Fluorescent Tube Lighting
Probably the most common lamp in use today is the fluorescent tube. Developed just before WWII, its availability was restricted during the years of the conflict and became part of the post-war building programme. Significant technical progress was made in the 1950s with the introduction of improved phosphor coatings generically called ‘halophosphates’. There were two groups of white lamps for general lighting called white, warm white and cool white. Better colour rendering was possible if required, but only with approximately two-thirds of the light output. This group was given names such as Natural and Northlight. With this choice, good colour rendering was restricted to situations where it was important, such as retail premises and industrial colour matching. In the 1970s, new phosphors were introduced that created white light by the addition of red, green and blue colours and became known as ‘triphosphors’. These had three main advantages:
- Increased light output – typically +10% initially, 35% at end of life
- Good colour rendering – no longer was it necessary to compromise efficiency for colour rendering or vice versa. Colour rendering is explained in more detail below
- Good lumen maintenance
- Longer life.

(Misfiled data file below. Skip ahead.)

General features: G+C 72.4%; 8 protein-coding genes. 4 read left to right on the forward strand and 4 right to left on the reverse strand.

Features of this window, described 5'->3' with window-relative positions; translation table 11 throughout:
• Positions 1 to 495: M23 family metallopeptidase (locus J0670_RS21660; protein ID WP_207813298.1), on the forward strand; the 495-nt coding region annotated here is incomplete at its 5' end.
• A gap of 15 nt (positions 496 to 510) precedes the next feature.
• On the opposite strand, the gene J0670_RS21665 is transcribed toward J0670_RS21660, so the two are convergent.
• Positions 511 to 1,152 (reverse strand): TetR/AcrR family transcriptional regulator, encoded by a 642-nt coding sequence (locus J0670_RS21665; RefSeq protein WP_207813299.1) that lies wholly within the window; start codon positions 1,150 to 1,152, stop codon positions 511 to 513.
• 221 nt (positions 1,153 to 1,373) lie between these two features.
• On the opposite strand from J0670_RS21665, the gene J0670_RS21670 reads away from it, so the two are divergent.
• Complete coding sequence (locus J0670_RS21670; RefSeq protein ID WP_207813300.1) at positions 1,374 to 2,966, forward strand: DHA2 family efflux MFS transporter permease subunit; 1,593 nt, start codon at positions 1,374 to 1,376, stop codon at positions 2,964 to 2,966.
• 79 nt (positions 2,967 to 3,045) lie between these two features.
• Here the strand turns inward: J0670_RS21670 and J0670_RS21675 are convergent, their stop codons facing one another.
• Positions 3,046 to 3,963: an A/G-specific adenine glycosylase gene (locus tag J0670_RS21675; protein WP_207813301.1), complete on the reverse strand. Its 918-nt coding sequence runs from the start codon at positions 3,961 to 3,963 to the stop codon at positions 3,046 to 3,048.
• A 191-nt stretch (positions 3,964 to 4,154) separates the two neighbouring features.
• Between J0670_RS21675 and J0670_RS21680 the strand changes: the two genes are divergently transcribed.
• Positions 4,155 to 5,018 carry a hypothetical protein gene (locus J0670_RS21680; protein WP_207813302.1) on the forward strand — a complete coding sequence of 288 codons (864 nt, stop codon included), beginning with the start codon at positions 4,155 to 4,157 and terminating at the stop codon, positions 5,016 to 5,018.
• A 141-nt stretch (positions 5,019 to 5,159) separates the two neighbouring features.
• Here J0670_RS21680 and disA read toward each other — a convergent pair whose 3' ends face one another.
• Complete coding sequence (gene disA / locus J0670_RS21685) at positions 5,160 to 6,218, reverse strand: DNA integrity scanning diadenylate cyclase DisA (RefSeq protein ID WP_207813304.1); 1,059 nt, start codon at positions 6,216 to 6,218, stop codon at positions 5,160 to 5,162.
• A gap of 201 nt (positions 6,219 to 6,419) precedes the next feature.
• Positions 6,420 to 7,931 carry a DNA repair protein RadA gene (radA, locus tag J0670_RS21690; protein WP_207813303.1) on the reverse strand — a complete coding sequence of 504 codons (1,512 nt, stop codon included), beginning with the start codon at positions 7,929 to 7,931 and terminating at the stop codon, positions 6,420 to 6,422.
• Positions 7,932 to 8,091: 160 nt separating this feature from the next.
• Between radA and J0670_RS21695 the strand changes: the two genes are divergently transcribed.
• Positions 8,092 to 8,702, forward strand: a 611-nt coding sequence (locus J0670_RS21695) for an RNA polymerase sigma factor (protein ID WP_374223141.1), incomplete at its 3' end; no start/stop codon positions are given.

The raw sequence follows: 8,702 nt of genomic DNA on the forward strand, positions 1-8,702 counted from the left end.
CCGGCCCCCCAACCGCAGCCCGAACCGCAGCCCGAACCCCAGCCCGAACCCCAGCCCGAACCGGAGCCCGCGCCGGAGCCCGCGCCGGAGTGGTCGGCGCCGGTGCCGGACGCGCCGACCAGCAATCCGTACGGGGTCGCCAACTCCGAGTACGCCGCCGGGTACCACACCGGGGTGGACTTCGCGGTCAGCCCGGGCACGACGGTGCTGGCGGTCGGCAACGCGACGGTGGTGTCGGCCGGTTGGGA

This extra performance carried a cost penalty with triphosphor lamps at approximately twice that of their halophosphate versions. The construction industry has been traditionally structured so that through-life cost benefits are not properly recognised. The installing contractor is only interested in initial costs and not operating costs. The purchasing department compares component costs and favours low-cost replacement lamps. Facilities management can identify energy consumption, but have little opportunity to influence equipment specification. Higher lamp costs can be easily justified. More light emitted means less luminaires to purchase, fewer lighting points to install, lower installed load and less equipment to maintain. The better durability of ‘triphosphors’ results in the light output being maintained at a higher level for a longer period. The reduction in light output with time from the triphosphor lamp is only approximately 5%, which is not readily detectable by the naked eye. Consequently, if one lamp fails its replacement will not appear at different brightness. With halophosphate lamps there is a much greater fall-off in light output, which, after 9,000 hours, is approximately 20%. A single replacement lamp would be 25% brighter and would be apparent. This is why the curve for the halophosphate lamp is only shown to 9,000 hours – after that time group replacement becomes necessary in order to maintain a uniform appearance from an array of lamps. Recommended illumination levels are more accurately described as maintained or service illuminance, which does not refer to the initial performance, but the minimum average. This means lighting designers do not have to consider the initial light output from the lamps, but the lowest value when the lamp is replaced. The difference in light output, therefore, is not 10% but approximately 35%.